Support HB 531 has PASSED and is on to the Governor
HB531 allows for the review of sentences meted out to felons convicted while under the age of 21. Time served will be 10-20 years before review for parole, depending on the seriousness of the crime. This replaces a practice of incarcerating youth offenders for life without review. This bill passed the Senate in May of 2017 and, with your encouragement, the House moved the bill forward and passed it last week. It goes to the governor. NOTE: Currently Illinois only has Mandatory Supervised Release (MSR) which doesn't have an option to shorten sentences.
For further information from Restore Justice on this bill please click below:
04 DEC HB531: FREQUENTLY ASKED QUESTIONS
Here is the condensed version:
What is HB531?
HB531 is only a first step to creating new opportunities for parole.
Passed both chambers by a small margin with bipartisan support after years of consensus-building by the bill’s sponsors.
IL State’s Attorney Assn. and victim rights groups became neutral after negotiations, were opposed before.
Prospective only (no one currently incarcerated is eligible) - key point for opponents to become neutral.
Creates mid-sentence parole consideration for those 20 or under at time of crime.
For most, consideration can happen after 10 years of actual incarceration, with additional consideration hearings at 15 and 20 years if denied release.
For first-degree murder and aggravated criminal sexual assault, consideration after 20 years of actual incarceration, with additional consideration at 30.
The bill does not apply to (a) natural life, (b) predatory criminal sexual assault or (c) murder of a police officer (or other peace officers)
Provides attorneys to indigent applicants.
Allows PRB to fully investigate and allow supervised release.
Why isn’t the bill retroactive?
Key stakeholders in law enforcement and in the victim rights community would actively oppose any retroactive legislation, making passage impossible.
State’s Attorneys assert that legislated retroactivity is unconstitutional. While many legal experts disagree, this argument has not been resolved in the minds of key legislative leaders.
Retroactivity impacts more than parole; creating retroactive application of all reforms requires a bigger movement, RJI and partners are actively building.
Sponsors wanted to start the process of returning parole to IL with a limited scope, then utilize legislative process to expand parole opportunities over time.
Sponsors and stakeholders wanted to make sure that youth coming into court in 2019 would begin to experience benefit of knowing a chance for parole in their future, generating opportunities for rehabilitation; could reduce negative incidents for as they enter custody.
Bills for action
These bills will be before the IL legislative body for the 2018 season. Please follow the bills by the clickable titles and contact your legislators through http://www.ilga.gov/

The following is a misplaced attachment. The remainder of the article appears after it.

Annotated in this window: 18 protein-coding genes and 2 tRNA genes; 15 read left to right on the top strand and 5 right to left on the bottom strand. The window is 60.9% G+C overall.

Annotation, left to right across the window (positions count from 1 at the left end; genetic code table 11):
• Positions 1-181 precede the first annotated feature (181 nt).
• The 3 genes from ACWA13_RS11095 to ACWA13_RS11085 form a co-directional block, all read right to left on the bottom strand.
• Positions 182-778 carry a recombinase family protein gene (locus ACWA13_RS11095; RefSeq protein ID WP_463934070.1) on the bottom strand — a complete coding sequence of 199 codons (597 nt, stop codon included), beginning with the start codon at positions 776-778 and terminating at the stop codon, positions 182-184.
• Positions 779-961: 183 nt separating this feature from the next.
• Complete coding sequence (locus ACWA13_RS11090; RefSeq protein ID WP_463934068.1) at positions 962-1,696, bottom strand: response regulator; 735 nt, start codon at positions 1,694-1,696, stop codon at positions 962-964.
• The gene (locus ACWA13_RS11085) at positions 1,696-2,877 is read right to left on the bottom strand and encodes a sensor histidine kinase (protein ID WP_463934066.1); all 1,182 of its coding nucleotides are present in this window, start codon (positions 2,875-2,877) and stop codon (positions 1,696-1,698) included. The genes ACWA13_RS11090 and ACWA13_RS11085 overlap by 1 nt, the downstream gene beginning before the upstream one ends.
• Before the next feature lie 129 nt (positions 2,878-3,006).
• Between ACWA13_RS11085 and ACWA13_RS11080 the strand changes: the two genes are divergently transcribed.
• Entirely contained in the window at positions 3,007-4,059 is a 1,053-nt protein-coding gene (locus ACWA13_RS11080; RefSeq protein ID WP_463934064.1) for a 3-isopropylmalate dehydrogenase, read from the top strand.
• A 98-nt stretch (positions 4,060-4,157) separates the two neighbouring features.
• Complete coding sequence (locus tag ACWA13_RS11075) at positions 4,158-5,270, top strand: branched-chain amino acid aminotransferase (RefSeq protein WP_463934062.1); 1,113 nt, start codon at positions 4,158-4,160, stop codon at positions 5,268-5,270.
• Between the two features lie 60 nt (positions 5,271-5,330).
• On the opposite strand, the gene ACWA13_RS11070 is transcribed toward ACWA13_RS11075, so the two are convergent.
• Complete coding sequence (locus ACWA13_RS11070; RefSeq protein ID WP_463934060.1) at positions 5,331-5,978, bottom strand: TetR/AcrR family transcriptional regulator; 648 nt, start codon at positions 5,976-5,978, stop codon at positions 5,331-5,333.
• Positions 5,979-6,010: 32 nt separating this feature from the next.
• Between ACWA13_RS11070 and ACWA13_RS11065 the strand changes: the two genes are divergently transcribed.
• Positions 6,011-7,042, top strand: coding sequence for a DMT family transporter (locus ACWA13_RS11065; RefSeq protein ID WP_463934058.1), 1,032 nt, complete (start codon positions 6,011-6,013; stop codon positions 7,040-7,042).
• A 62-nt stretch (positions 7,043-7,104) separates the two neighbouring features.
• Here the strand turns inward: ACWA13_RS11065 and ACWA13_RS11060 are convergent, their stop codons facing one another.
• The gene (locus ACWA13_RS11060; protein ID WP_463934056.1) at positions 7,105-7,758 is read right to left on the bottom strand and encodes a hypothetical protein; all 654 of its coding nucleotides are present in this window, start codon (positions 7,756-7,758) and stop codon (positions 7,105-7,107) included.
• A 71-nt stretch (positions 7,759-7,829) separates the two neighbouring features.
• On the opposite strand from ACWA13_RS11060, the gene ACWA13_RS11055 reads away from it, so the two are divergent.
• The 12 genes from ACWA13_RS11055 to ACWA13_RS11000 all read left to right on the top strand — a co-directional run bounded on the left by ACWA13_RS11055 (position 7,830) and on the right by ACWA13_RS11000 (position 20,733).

APPROVED - Gov. Rauner SIGNED 8/20
PASS :: SB3388 Expand Alternatives to Incarceration!
SB3388 expands eligibility for Adult Redeploy Illinois to all probation-eligible individuals, not just those charged with so-called “nonviolent” offenses. This bill will help decrease the reliance on incarceration and decrease overcrowding in IL prisons
STALLED - In House rules committee
OPPOSE :: SB1980 Will Increase Pretrial Incarceration
SB1980, pushed by Sheriff Dart, is an ineffective bail reform effort and will simply expand the power of sheriff’s and courts to keep people incarcerated.
Is stalled in the Rules Committee of the House.
VETO - Gov Rauner added Amendments
PASS :: HB5104 End Medical Fees for Prisoners!
HB5104 eliminates the dangerous and costly barriers created by fees assessed to prisoners for medical care. Additionally, this bill restricts the profit prisons are allowed to make off of commissary items, like toothpaste and underwear, that prisoners are forced to purchase.
STALLED - In House rules committee
PASS :: HB5334 Background Fairness Act!
HB5334 requires that there must be a direct relationship between job duties and conviction history in order to deny an individual employment based on their previous convictions. This bill also provides people with the ability to sue companies who violate the law.
Is stalled in the Rules Committee of the House. May be considered in the fall.
The Unitarian Universalist Prison Ministry of Illinois encourages congregations and UUs across the state to get involved in policy work to alleviate some of the harm the criminal legal system inflicts.
Other relevant legislation from our partners at UUANI:
UU communities are inclusive, you can bring your whole self: your full identity, your questioning mind, your expansive heart.
Together, we create a force more powerful than one person or one belief system. As Unitarian Universalists, we do not have to check our personal background and beliefs at the door: we join together on a journey that honors everywhere we’ve been before.
(From our partners UUANI)
Several other important bills we advocated for were signed into law this legislative session in Illinois: